Friday, July 25, 2008

Speaking of Idioms

An interesting thing about idioms is that even though they are made up of more than one linguistic unit (the morphemes that build the words that build the phrase), they are generally treated as one unit. If a word or even a morpheme that grammatically marks a word in an idiom is changed, it usually loses its idiomatic meaning. For example: when wishing an actor good luck we say, "break a leg," but if the actor did well we would not say, "he broke a leg." Also, you can "beat a dead horse," but not "beat a dead cow," or "beat two dead horses." And, it is the "dog days of summer," not the "cat days of summer," or the "dog month of summer," or even "a dog day of summer."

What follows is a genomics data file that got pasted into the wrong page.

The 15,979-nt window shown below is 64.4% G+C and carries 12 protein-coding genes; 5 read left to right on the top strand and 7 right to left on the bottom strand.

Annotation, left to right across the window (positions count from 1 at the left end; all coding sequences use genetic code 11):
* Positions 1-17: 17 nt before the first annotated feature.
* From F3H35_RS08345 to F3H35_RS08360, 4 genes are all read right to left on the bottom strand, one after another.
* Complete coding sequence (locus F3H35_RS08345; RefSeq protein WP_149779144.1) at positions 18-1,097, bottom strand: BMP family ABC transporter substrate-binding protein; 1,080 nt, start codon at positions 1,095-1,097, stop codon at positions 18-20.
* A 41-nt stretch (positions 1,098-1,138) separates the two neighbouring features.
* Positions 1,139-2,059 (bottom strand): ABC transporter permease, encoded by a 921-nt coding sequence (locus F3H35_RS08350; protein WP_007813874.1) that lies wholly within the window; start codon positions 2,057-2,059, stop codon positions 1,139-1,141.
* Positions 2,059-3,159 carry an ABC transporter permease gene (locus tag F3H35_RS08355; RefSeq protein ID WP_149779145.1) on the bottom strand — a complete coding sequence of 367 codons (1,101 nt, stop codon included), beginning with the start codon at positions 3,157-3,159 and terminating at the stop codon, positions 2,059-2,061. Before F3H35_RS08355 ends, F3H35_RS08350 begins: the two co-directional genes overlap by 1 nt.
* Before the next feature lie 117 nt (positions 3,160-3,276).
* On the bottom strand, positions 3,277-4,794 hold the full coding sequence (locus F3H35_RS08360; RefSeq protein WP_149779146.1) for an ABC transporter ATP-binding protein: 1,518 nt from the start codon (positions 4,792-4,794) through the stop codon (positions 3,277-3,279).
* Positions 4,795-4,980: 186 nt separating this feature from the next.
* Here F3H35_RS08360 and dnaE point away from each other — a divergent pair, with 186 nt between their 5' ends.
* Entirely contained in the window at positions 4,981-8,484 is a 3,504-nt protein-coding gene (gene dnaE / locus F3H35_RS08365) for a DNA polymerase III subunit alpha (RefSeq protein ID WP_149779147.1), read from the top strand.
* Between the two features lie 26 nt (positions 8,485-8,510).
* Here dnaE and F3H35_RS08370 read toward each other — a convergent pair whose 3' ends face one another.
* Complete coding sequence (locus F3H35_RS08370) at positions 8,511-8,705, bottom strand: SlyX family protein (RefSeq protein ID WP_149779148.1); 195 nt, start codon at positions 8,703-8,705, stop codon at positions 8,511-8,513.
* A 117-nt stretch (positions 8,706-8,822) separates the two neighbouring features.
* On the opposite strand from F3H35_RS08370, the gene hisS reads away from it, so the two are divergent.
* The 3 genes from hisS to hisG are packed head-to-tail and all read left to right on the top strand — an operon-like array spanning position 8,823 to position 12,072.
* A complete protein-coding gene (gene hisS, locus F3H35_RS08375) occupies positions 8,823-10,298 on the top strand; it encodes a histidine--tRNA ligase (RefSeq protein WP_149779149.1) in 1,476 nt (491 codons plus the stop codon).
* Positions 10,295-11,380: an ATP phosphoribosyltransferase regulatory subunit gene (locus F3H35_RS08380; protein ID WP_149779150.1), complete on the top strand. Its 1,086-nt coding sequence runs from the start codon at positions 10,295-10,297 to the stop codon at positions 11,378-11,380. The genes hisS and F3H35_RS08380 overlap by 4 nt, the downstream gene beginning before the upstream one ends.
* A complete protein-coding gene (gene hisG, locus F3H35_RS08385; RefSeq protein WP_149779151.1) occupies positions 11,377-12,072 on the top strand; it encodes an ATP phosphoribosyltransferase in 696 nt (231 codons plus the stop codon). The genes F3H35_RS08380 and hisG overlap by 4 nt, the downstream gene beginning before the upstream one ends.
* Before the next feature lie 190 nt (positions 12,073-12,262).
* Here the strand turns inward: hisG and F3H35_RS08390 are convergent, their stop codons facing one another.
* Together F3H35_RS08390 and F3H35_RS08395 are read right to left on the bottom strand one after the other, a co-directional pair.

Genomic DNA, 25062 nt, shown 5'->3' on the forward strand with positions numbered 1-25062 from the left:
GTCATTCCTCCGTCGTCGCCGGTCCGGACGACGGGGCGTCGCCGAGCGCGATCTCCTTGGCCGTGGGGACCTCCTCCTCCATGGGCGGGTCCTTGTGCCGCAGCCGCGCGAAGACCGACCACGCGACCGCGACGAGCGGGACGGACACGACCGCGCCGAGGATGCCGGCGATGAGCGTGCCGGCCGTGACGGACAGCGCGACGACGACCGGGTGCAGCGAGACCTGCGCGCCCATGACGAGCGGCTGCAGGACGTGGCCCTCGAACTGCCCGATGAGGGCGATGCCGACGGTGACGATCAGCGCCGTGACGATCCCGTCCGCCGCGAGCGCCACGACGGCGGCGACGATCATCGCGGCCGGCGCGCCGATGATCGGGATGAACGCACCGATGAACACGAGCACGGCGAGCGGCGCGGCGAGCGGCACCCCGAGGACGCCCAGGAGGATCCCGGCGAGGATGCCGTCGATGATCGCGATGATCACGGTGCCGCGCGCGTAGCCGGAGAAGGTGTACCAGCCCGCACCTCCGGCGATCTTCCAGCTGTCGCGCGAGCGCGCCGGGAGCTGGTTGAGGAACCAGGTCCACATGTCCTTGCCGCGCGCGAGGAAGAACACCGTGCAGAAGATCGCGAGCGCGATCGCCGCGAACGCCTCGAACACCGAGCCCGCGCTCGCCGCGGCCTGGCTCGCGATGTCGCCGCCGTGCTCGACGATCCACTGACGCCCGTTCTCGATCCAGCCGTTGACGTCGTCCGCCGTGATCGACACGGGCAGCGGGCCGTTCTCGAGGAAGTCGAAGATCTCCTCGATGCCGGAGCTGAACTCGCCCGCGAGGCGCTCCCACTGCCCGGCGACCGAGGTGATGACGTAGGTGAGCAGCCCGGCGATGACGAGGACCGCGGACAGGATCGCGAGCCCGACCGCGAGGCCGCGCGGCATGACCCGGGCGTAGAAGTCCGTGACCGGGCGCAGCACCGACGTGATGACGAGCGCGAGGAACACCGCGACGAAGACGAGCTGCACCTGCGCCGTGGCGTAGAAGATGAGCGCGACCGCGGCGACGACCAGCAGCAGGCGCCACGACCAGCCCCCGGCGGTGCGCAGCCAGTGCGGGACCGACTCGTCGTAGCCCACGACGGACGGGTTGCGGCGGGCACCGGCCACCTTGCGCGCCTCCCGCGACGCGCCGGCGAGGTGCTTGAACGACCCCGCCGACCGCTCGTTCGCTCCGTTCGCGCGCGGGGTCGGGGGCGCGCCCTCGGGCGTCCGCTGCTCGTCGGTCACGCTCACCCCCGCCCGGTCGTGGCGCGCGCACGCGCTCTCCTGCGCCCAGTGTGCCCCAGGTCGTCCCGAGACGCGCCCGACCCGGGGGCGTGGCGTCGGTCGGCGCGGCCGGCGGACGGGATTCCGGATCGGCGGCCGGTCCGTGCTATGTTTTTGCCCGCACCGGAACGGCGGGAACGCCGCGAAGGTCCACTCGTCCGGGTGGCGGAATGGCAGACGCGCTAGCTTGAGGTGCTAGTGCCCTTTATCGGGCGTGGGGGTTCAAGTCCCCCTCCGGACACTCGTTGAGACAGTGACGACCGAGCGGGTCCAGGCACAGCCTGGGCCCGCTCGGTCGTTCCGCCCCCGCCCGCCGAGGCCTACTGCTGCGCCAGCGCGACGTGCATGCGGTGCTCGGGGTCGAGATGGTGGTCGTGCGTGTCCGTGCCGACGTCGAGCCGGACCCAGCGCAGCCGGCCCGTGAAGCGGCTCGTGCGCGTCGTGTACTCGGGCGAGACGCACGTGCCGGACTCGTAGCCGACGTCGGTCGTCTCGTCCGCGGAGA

1 comment:

Monica said...

Although I get your meaning, I disagree to some extent. There are many idioms that can have a single morpheme changed and still retain the same meaning.
For example, my grandmother often changes "when monkey's fly out of my *ss", to any number of animals flying out of said orifice.
That said, many idioms could be changed and still understood only by native speakers of the language; foreign speakers of English could be lost even with original idioms, let alone altered idioms.

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